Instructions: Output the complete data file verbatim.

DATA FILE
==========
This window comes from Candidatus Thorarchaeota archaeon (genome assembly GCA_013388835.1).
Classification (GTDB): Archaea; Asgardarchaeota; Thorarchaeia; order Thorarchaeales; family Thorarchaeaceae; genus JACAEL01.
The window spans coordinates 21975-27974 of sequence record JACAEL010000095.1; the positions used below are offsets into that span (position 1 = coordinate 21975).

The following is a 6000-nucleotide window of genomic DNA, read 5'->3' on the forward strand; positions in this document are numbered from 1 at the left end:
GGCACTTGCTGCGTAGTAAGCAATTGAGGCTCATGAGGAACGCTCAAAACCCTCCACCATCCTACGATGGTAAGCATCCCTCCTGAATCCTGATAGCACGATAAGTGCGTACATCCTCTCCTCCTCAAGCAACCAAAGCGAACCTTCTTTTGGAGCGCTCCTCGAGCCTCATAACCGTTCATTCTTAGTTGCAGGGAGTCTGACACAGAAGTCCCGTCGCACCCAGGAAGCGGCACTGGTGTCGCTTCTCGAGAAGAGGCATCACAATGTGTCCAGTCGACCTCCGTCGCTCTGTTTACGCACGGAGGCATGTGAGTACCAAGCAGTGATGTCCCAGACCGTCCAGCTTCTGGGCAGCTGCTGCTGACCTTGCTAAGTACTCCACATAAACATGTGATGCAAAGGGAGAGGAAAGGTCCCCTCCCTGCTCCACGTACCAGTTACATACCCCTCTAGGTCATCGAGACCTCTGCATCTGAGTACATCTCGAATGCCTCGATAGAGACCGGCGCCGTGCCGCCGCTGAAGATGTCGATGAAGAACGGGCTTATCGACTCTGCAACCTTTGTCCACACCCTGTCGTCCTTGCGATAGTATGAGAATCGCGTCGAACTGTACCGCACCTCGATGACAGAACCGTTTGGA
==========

This window comes from Candidatus Thorarchaeota archaeon (genome assembly GCA_013388835.1).
Classification (GTDB): Archaea; Asgardarchaeota; Thorarchaeia; order Thorarchaeales; family Thorarchaeaceae; genus JACAEL01.
The window spans coordinates 21975-27974 of sequence record JACAEL010000095.1; the positions used below are offsets into that span (position 1 = coordinate 21975).

The following is a 6000-nucleotide window of genomic DNA, read 5'->3' on the forward strand; positions in this document are numbered from 1 at the left end:
GGCACTTGCTGCGTAGTAAGCAATTGAGGCTCATGAGGAACGCTCAAAACCCTCCACCATCCTACGATGGTAAGCATCCCTCCTGAATCCTGATAGCACGATAAGTGCGTACATCCTCTCCTCCTCAAGCAACCAAAGCGAACCTTCTTTTGGAGCGCTCCTCGAGCCTCATAACCGTTCATTCTTAGTTGCAGGGAGTCTGACACAGAAGTCCCGTCGCACCCAGGAAGCGGCACTGGTGTCGCTTCTCGAGAAGAGGCATCACAATGTGTCCAGTCGACCTCCGTCGCTCTGTTTACGCACGGAGGCATGTGAGTACCAAGCAGTGATGTCCCAGACCGTCCAGCTTCTGGGCAGCTGCTGCTGACCTTGCTAAGTACTCCACATAAACATGTGATGCAAAGGGAGAGGAAAGGTCCCCTCCCTGCTCCACGTACCAGTTACATACCCCTCTAGGTCATCGAGACCTCTGCATCTGAGTACATCTCGAATGCCTCGATAGAGACCGGCGCCGTGCCGCCGCTGAAGATGTCGATGAAGAACGGGCTTATCGACTCTGCAACCTTTGTCCACACCCTGTCGTCCTTGCGATAGTATGAGAATCGCGTCGAACTGTACCGCACCTCGATGACAGAACCGTTTGGA